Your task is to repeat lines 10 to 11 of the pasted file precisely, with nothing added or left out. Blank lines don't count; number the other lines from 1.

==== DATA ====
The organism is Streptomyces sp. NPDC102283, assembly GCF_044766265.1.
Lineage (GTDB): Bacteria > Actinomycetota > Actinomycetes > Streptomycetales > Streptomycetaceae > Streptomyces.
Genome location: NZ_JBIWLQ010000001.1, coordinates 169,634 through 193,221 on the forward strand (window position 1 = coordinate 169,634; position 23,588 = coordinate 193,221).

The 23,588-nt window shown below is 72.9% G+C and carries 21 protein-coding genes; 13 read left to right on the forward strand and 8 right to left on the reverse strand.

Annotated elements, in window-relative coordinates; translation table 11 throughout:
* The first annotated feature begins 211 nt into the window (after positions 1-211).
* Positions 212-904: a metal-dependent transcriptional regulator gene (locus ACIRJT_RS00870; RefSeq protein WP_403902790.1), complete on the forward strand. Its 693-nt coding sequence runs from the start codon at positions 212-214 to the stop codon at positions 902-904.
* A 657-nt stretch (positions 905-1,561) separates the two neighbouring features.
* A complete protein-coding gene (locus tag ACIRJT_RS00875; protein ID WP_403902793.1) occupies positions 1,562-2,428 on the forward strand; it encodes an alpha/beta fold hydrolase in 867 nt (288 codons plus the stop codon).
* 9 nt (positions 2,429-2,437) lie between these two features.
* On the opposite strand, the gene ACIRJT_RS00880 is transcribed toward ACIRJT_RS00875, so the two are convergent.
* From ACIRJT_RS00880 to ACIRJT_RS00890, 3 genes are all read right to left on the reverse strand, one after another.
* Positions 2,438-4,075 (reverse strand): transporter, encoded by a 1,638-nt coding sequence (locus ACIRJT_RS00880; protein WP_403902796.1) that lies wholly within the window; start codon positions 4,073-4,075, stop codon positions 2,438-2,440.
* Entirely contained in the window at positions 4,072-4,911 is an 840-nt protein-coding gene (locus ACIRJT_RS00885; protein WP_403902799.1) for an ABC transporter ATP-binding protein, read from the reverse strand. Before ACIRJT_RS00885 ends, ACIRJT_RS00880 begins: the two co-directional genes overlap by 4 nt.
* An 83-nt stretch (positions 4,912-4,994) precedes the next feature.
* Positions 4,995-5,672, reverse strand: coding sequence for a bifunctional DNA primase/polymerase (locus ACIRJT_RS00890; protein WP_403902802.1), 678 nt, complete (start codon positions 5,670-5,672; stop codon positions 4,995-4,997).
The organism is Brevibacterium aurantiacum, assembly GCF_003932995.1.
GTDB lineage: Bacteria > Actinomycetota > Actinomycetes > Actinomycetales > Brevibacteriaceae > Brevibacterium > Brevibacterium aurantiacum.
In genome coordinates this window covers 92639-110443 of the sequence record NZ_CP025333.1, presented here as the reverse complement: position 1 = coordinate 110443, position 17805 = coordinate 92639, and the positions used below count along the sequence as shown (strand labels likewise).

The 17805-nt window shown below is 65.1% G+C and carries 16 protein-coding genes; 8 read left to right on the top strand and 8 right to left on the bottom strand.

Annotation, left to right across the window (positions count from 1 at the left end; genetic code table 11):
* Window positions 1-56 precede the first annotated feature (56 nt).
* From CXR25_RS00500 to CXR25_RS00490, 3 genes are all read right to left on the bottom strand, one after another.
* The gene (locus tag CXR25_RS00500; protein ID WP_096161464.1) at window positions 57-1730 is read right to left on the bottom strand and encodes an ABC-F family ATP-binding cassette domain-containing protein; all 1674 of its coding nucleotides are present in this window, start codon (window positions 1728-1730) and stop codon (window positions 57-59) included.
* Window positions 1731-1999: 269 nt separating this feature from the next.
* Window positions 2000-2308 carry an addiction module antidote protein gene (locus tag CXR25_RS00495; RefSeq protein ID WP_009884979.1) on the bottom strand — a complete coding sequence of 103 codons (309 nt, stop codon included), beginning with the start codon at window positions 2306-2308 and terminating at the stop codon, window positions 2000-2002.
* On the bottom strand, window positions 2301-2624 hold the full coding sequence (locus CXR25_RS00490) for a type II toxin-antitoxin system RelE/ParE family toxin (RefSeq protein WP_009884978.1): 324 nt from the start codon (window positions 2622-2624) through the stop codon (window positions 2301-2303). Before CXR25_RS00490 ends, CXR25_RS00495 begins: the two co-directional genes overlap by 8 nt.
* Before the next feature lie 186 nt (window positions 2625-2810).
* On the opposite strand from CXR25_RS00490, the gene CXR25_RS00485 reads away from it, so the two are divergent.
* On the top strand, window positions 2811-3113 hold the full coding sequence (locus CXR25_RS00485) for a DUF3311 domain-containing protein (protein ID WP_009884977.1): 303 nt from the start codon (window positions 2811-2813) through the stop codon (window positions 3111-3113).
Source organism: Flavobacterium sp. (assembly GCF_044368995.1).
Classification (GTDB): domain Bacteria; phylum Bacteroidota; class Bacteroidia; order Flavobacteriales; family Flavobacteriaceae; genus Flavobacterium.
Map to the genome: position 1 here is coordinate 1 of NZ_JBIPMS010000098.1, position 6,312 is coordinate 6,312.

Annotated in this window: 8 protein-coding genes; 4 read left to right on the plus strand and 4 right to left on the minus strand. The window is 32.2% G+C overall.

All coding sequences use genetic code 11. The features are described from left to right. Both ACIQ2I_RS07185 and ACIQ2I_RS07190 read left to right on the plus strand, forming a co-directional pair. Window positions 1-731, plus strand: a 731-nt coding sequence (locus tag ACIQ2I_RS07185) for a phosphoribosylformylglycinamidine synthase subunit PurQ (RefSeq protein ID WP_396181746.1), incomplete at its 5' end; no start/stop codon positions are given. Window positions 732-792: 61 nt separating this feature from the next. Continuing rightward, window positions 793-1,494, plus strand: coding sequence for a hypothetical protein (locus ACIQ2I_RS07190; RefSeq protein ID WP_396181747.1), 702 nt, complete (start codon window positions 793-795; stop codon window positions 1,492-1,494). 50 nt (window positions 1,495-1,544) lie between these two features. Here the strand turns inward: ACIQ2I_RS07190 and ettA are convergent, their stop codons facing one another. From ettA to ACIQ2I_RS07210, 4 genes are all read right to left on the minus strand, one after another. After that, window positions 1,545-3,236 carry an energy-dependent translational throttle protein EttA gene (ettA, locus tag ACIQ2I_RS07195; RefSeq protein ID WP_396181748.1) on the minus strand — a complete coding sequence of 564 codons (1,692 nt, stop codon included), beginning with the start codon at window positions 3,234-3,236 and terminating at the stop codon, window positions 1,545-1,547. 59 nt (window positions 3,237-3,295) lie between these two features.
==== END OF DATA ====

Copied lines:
* 9 nt (positions 2,429-2,437) lie between these two features.
* On the opposite strand, the gene ACIRJT_RS00880 is transcribed toward ACIRJT_RS00875, so the two are convergent.